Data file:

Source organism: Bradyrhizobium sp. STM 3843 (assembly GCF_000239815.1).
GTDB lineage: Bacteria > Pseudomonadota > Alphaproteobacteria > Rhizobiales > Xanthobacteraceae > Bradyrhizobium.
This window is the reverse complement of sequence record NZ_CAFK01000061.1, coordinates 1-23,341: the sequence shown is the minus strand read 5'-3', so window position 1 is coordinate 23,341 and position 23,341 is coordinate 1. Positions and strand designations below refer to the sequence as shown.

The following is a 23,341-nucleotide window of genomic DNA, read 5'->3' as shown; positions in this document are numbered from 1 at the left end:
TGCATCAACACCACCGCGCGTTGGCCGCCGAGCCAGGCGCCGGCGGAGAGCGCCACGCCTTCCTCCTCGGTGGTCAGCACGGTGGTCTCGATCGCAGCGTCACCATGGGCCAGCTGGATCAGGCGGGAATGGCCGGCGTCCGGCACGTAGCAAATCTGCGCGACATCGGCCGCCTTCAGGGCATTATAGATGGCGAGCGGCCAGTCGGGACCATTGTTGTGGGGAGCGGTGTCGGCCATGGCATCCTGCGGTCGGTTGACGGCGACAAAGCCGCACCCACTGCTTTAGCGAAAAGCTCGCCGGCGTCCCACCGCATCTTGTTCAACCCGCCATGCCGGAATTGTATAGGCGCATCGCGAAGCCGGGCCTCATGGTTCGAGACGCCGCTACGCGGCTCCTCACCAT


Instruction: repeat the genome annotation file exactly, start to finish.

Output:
Source organism: Bradyrhizobium sp. STM 3843 (assembly GCF_000239815.1).
GTDB lineage: Bacteria > Pseudomonadota > Alphaproteobacteria > Rhizobiales > Xanthobacteraceae > Bradyrhizobium.
This window is the reverse complement of sequence record NZ_CAFK01000061.1, coordinates 1-23,341: the sequence shown is the minus strand read 5'-3', so window position 1 is coordinate 23,341 and position 23,341 is coordinate 1. Positions and strand designations below refer to the sequence as shown.

The following is a 23,341-nucleotide window of genomic DNA, read 5'->3' as shown; positions in this document are numbered from 1 at the left end:
TGCATCAACACCACCGCGCGTTGGCCGCCGAGCCAGGCGCCGGCGGAGAGCGCCACGCCTTCCTCCTCGGTGGTCAGCACGGTGGTCTCGATCGCAGCGTCACCATGGGCCAGCTGGATCAGGCGGGAATGGCCGGCGTCCGGCACGTAGCAAATCTGCGCGACATCGGCCGCCTTCAGGGCATTATAGATGGCGAGCGGCCAGTCGGGACCATTGTTGTGGGGAGCGGTGTCGGCCATGGCATCCTGCGGTCGGTTGACGGCGACAAAGCCGCACCCACTGCTTTAGCGAAAAGCTCGCCGGCGTCCCACCGCATCTTGTTCAACCCGCCATGCCGGAATTGTATAGGCGCATCGCGAAGCCGGGCCTCATGGTTCGAGACGCCGCTACGCGGCTCCTCACCAT